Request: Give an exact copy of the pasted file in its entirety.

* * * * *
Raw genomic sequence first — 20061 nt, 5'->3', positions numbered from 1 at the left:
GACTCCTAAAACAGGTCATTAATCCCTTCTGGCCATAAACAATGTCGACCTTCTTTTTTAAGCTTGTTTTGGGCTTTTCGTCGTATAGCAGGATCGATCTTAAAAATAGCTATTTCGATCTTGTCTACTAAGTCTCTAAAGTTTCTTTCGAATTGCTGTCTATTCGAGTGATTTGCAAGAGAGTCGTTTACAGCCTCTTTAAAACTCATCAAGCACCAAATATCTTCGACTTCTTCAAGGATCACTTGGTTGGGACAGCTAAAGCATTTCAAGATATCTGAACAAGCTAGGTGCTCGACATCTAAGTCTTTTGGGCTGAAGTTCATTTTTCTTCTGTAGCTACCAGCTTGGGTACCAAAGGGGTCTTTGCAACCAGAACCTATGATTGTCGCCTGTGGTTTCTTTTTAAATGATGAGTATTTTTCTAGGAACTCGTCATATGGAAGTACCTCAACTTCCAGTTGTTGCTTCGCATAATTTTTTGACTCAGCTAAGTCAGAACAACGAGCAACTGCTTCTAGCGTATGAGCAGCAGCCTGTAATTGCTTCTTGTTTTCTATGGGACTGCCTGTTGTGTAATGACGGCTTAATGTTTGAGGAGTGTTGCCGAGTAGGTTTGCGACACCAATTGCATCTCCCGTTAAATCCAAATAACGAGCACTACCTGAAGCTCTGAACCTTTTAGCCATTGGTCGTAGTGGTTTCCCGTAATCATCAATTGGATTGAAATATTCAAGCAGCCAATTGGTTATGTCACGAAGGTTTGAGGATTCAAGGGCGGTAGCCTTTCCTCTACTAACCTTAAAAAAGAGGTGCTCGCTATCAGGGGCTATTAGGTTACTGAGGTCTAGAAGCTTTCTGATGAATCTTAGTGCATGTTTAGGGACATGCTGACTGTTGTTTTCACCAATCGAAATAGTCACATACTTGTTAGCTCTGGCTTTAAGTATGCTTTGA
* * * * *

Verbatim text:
Raw genomic sequence first — 20061 nt, 5'->3', positions numbered from 1 at the left:
GACTCCTAAAACAGGTCATTAATCCCTTCTGGCCATAAACAATGTCGACCTTCTTTTTTAAGCTTGTTTTGGGCTTTTCGTCGTATAGCAGGATCGATCTTAAAAATAGCTATTTCGATCTTGTCTACTAAGTCTCTAAAGTTTCTTTCGAATTGCTGTCTATTCGAGTGATTTGCAAGAGAGTCGTTTACAGCCTCTTTAAAACTCATCAAGCACCAAATATCTTCGACTTCTTCAAGGATCACTTGGTTGGGACAGCTAAAGCATTTCAAGATATCTGAACAAGCTAGGTGCTCGACATCTAAGTCTTTTGGGCTGAAGTTCATTTTTCTTCTGTAGCTACCAGCTTGGGTACCAAAGGGGTCTTTGCAACCAGAACCTATGATTGTCGCCTGTGGTTTCTTTTTAAATGATGAGTATTTTTCTAGGAACTCGTCATATGGAAGTACCTCAACTTCCAGTTGTTGCTTCGCATAATTTTTTGACTCAGCTAAGTCAGAACAACGAGCAACTGCTTCTAGCGTATGAGCAGCAGCCTGTAATTGCTTCTTGTTTTCTATGGGACTGCCTGTTGTGTAATGACGGCTTAATGTTTGAGGAGTGTTGCCGAGTAGGTTTGCGACACCAATTGCATCTCCCGTTAAATCCAAATAACGAGCACTACCTGAAGCTCTGAACCTTTTAGCCATTGGTCGTAGTGGTTTCCCGTAATCATCAATTGGATTGAAATATTCAAGCAGCCAATTGGTTATGTCACGAAGGTTTGAGGATTCAAGGGCGGTAGCCTTTCCTCTACTAACCTTAAAAAAGAGGTGCTCGCTATCAGGGGCTATTAGGTTACTGAGGTCTAGAAGCTTTCTGATGAATCTTAGTGCATGTTTAGGGACATGCTGACTGTTGTTTTCACCAATCGAAATAGTCACATACTTGTTAGCTCTGGCTTTAAGTATGCTTTGA